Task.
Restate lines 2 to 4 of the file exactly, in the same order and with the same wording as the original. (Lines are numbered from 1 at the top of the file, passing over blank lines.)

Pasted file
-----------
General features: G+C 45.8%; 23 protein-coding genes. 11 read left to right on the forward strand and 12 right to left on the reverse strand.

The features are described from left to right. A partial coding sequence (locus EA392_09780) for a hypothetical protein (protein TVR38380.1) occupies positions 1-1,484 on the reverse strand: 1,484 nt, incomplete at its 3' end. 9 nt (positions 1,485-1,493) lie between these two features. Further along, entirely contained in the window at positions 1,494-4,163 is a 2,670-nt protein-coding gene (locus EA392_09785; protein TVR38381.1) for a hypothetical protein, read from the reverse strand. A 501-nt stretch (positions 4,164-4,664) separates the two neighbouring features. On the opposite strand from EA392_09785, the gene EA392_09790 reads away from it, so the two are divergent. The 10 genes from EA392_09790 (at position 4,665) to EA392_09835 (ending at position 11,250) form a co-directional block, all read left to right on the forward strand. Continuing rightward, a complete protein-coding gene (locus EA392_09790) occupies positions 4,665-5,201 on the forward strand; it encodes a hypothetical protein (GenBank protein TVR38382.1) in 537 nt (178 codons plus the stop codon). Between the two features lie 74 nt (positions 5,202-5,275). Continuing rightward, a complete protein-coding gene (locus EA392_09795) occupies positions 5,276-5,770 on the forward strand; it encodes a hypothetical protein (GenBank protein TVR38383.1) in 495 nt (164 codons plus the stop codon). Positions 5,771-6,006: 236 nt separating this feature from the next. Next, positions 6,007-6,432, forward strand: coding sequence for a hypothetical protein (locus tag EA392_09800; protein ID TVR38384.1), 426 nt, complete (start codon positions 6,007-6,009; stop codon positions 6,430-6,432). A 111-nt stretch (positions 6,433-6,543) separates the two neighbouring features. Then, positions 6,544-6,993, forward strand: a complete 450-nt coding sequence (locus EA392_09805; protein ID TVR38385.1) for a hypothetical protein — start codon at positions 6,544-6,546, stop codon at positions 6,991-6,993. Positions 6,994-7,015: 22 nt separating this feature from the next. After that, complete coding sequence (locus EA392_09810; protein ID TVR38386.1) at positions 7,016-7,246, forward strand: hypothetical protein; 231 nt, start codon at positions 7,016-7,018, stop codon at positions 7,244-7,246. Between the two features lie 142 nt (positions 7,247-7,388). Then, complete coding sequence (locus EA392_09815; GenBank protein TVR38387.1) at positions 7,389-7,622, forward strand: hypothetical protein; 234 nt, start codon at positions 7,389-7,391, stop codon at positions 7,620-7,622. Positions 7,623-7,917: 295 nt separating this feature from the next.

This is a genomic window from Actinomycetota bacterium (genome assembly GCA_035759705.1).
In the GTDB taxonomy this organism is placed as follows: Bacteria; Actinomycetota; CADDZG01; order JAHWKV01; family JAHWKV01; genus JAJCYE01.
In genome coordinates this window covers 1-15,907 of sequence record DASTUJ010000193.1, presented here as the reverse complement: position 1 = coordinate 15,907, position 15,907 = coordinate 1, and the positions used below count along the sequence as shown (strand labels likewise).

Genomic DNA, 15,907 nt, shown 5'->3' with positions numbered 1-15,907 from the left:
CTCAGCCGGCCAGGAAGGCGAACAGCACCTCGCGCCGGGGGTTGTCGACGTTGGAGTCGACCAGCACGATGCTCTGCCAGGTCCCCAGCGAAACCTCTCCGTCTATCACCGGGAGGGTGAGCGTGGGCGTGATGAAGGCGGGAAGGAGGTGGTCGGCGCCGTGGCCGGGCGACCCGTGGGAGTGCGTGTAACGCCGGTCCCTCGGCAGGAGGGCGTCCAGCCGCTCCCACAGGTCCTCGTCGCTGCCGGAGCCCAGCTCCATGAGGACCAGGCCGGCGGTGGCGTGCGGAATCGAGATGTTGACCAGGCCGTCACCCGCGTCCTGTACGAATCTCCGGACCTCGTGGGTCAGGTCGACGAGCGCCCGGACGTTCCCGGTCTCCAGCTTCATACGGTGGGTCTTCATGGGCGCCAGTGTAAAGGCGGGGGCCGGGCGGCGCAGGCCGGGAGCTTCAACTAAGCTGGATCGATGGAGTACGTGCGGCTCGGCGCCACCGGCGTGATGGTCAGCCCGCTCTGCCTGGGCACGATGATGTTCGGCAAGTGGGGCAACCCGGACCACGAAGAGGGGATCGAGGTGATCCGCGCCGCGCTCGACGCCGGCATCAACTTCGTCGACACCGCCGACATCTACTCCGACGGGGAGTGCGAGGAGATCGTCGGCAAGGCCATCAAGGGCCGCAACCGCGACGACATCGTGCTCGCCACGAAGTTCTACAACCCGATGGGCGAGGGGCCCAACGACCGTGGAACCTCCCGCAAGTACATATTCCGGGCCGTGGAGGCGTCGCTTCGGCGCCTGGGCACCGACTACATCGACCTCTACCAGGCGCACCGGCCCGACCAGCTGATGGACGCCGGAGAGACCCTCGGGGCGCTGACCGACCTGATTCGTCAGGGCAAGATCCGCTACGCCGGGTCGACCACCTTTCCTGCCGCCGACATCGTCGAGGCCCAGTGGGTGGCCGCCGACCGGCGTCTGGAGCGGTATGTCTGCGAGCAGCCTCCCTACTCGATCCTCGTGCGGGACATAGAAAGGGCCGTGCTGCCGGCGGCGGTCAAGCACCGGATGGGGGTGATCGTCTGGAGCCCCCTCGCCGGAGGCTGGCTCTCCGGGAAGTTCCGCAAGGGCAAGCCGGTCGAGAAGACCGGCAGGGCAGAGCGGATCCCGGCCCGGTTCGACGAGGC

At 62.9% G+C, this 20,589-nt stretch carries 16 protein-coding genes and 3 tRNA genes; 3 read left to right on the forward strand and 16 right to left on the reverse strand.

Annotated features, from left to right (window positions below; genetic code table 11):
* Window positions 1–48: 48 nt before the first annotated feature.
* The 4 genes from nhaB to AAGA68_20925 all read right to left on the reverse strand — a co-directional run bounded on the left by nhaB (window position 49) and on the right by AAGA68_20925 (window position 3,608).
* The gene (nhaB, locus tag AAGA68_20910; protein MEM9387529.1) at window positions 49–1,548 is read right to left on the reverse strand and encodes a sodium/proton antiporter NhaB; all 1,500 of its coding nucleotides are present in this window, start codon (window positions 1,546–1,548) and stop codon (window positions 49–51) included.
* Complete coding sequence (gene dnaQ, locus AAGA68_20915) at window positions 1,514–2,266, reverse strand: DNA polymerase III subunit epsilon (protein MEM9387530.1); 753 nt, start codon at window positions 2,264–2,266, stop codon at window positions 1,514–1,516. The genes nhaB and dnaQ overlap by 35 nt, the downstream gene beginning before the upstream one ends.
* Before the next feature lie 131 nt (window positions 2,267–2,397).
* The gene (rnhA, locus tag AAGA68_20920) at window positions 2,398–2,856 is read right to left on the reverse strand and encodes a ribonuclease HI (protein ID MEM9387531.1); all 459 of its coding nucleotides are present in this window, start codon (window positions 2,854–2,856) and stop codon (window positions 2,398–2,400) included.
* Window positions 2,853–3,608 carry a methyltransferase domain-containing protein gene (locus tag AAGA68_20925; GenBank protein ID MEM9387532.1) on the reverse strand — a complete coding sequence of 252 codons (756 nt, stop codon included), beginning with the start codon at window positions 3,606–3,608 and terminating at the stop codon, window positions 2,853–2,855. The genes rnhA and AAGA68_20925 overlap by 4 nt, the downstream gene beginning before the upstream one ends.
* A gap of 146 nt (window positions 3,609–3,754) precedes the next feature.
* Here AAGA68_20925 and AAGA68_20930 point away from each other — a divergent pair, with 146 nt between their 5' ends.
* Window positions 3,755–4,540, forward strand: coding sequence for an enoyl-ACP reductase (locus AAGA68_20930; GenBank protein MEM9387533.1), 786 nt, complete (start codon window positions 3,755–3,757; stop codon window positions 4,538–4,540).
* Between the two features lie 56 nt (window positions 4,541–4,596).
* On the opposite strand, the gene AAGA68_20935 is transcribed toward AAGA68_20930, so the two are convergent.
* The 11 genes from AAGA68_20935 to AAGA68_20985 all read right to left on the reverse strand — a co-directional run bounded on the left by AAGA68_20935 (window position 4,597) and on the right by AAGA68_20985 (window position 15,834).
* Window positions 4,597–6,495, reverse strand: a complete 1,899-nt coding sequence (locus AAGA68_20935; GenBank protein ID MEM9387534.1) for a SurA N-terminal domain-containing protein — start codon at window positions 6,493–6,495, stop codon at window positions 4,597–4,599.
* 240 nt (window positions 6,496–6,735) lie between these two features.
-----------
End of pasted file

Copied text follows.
The features are described from left to right. A partial coding sequence (locus EA392_09780) for a hypothetical protein (protein TVR38380.1) occupies positions 1-1,484 on the reverse strand: 1,484 nt, incomplete at its 3' end. 9 nt (positions 1,485-1,493) lie between these two features. Further along, entirely contained in the window at positions 1,494-4,163 is a 2,670-nt protein-coding gene (locus EA392_09785; protein TVR38381.1) for a hypothetical protein, read from the reverse strand. A 501-nt stretch (positions 4,164-4,664) separates the two neighbouring features. On the opposite strand from EA392_09785, the gene EA392_09790 reads away from it, so the two are divergent. The 10 genes from EA392_09790 (at position 4,665) to EA392_09835 (ending at position 11,250) form a co-directional block, all read left to right on the forward strand. Continuing rightward, a complete protein-coding gene (locus EA392_09790) occupies positions 4,665-5,201 on the forward strand; it encodes a hypothetical protein (GenBank protein TVR38382.1) in 537 nt (178 codons plus the stop codon). Between the two features lie 74 nt (positions 5,202-5,275). Continuing rightward, a complete protein-coding gene (locus EA392_09795) occupies positions 5,276-5,770 on the forward strand; it encodes a hypothetical protein (GenBank protein TVR38383.1) in 495 nt (164 codons plus the stop codon). Positions 5,771-6,006: 236 nt separating this feature from the next. Next, positions 6,007-6,432, forward strand: coding sequence for a hypothetical protein (locus tag EA392_09800; protein ID TVR38384.1), 426 nt, complete (start codon positions 6,007-6,009; stop codon positions 6,430-6,432). A 111-nt stretch (positions 6,433-6,543) separates the two neighbouring features. Then, positions 6,544-6,993, forward strand: a complete 450-nt coding sequence (locus EA392_09805; protein ID TVR38385.1) for a hypothetical protein — start codon at positions 6,544-6,546, stop codon at positions 6,991-6,993. Positions 6,994-7,015: 22 nt separating this feature from the next. After that, complete coding sequence (locus EA392_09810; protein ID TVR38386.1) at positions 7,016-7,246, forward strand: hypothetical protein; 231 nt, start codon at positions 7,016-7,018, stop codon at positions 7,244-7,246. Between the two features lie 142 nt (positions 7,247-7,388). Then, complete coding sequence (locus EA392_09815; GenBank protein TVR38387.1) at positions 7,389-7,622, forward strand: hypothetical protein; 234 nt, start codon at positions 7,389-7,391, stop codon at positions 7,620-7,622. Positions 7,623-7,917: 295 nt separating this feature from the next.

This is a genomic window from Actinomycetota bacterium (genome assembly GCA_035759705.1).
In the GTDB taxonomy this organism is placed as follows: Bacteria; Actinomycetota; CADDZG01; order JAHWKV01; family JAHWKV01; genus JAJCYE01.